Instead of "passing" with the hands, it is in every way neater and more effective to use a conjuring pistol, which is loaded with the handkerchief and then fired. This pistol will have to be provided with a large tin funnel, so constructed that the tube portion, which must fit the barrel of the pistol closely, extends for a long way inside the funnel. When a handkerchief, or similar article, is rammed into the funnel, care is taken that it goes around the tube so that, on the pistol, which has been previously loaded, being fired, the flash passes harmlessly down the tube. The mouth of the funnel must never, by any chance, be seen by the audience. These pistols, which are exceedingly useful at all times, can be purchased at conjuring repositories; but it is easy for anyone possessing an ordinary pistol to have it fitted with a funnel by a tinman.
Suppose the long piece either "passed" or fired out of the pistol, take the lemon and cut it open with the knife, and pull out the handkerchief that was already in it. Pretend to advance for the purpose of returning it to its owner, but suddenly discover that it smells of lemon. Say that you will put some scent on it, and, placing it upon the plate, saturate it with spirits from your bottle. Whilst advancing a step or two, to inquire if it is enough, your stage attendant enters and quietly sets light to the spirits with the candle. You turn back and nearly burn your fingers, and start aside horror-stricken.
A slight scene now takes place between you and your attendant, who insists that you told him to set fire to the handkerchief. Run down to the audience with the plate and its blazing contents, asking the owner of the handkerchief to take it in its present state. Turn back and drop it on the floor of the stage, and then go behind the scenes, where quickly take the original borrowed handkerchief from the vest, and wrap it in one of the two pieces of paper (it will add to the effect if you scent the handkerchief a little), which hold in the hand covered by the second piece of paper, open. During your absence your attendant has been dancing about, affecting to burn his fingers, &c. When the handkerchief is nearly burnt out, snatch up the remains of it quickly and pop it into the open piece of paper, roll it up rapidly and exchange for the real handkerchief in paper, vesting it at once, or a severe burn may ensue. This is done whilst hurrying towards the owner of the handkerchief, to whom you say that you have done the best you can, and are sorry that you have only the ashes of the handkerchief to offer; but that if she will leave her address, you will forward a new one in the morning, &c. Finally, you have the supposed ashes blown upon, and then tear open the paper, revealing the handkerchief. If you have scented it, call attention to the fact.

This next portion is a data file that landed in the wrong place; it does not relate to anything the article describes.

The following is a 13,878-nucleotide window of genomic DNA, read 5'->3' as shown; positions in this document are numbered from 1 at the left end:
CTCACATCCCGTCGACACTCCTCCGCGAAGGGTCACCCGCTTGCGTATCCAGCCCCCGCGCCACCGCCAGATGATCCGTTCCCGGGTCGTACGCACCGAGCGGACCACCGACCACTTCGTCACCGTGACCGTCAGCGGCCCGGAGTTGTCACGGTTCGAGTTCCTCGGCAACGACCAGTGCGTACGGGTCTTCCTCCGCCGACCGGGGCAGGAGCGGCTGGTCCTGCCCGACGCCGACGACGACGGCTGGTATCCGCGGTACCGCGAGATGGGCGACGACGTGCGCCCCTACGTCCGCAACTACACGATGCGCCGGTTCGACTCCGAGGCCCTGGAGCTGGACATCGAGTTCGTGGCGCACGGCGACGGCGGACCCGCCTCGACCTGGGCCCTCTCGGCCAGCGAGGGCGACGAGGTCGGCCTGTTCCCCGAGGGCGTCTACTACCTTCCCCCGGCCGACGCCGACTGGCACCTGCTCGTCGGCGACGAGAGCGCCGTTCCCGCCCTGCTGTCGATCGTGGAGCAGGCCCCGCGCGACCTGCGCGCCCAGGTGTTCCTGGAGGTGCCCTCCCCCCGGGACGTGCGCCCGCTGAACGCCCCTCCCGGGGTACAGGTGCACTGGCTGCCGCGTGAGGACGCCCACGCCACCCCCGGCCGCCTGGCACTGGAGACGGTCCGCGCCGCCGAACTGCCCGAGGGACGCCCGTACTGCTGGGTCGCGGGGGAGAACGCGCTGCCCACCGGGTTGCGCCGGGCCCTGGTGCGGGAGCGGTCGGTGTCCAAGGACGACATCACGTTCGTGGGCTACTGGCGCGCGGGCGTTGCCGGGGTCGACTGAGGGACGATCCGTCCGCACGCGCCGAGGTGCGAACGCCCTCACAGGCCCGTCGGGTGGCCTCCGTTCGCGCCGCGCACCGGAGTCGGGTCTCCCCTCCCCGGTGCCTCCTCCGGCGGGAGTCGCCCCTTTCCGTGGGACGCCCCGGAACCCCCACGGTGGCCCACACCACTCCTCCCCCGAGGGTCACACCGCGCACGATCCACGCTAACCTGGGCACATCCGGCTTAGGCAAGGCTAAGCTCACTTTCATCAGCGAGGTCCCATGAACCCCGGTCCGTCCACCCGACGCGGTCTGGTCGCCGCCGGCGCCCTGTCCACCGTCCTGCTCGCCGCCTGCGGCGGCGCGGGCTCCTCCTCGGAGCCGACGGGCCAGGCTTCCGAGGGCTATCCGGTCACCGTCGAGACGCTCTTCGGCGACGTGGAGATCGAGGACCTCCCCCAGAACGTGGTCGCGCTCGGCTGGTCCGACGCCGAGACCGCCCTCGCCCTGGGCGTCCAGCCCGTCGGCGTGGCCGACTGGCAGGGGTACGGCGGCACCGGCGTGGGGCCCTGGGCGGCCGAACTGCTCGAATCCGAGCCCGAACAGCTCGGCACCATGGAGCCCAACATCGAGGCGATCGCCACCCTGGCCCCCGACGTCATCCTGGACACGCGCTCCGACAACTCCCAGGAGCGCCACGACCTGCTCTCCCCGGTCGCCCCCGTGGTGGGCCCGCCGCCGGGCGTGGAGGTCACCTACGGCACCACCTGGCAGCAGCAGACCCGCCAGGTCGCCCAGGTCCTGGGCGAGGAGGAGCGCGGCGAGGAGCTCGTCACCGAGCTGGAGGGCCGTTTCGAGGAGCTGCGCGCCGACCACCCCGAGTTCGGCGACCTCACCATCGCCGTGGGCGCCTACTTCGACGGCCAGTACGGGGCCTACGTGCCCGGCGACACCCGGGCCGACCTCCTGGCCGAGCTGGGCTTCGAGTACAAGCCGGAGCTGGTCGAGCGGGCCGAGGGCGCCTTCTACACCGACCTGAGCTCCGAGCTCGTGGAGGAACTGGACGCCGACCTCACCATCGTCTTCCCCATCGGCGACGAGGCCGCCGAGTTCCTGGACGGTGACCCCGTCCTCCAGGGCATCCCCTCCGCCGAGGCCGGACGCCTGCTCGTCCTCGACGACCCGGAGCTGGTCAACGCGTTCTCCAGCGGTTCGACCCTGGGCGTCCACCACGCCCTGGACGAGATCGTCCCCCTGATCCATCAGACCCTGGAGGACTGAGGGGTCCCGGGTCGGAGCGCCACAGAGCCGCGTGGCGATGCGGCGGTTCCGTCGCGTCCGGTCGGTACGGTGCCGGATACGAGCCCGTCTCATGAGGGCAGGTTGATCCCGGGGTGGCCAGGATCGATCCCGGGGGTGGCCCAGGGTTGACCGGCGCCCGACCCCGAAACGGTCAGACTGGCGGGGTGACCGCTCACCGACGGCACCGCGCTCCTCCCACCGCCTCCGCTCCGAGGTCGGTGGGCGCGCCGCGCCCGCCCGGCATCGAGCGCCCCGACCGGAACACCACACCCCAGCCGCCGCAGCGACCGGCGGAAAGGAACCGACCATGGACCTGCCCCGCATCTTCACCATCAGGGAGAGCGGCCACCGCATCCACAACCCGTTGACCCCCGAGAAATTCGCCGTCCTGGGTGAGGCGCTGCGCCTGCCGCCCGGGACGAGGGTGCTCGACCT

If I wanted to test a conjuror's ability, I should give him this trick to perform. No duffer could ever get half way through it; and yet, by attention to the rudiments of palming, &c., it becomes easy enough. There can be no two opinions about the effect produced. The principal portions should be rehearsed with your attendant.
A very amusing variation to this trick is the following: Purchase two cheap sunshades of a precisely similar pattern. They should be small, and the covers of light alpaca. From one carefully strip the cover, so as to leave the ribs bare, and, at the end of each rib, fasten a piece of cambric exactly similar to those used in the rubbing-away episode. This sunshade have lying upon the shelf at the back of the table, rolled up in paper. In one of the large side pockets have concealed the cover, rolled up and tied with very fine thread, that may be easily broken. Upon the table have lying a piece of paper similar to that in which the sunshade upon the shelf is wrapped. At the opening of the trick, show this sunshade round, and then proceed to wrap it up in paper, on the table. You will always have some extra sheets, and behind one of these the one sunshade is exchanged for the other. Give it to be held in the company. Then borrow a hat, and secretly introduce the cover, placing the hat on a side table. When the trick has proceeded as far as the discovery of the small pieces in the hands of the spectator who is rubbing the handkerchief, place them in the pistol and fire at the sunshade held in the company. Great amusement ensues when the bare ribs are discovered, with the pieces of cambric flying from them. These are then taken off, and the trick proceeded with, as before described, the cover being discovered in the hat at any convenient period. Break the thread, and shake it out well before bringing to view, so as not to suggest any idea of its ever having been rolled up tightly into small bulk.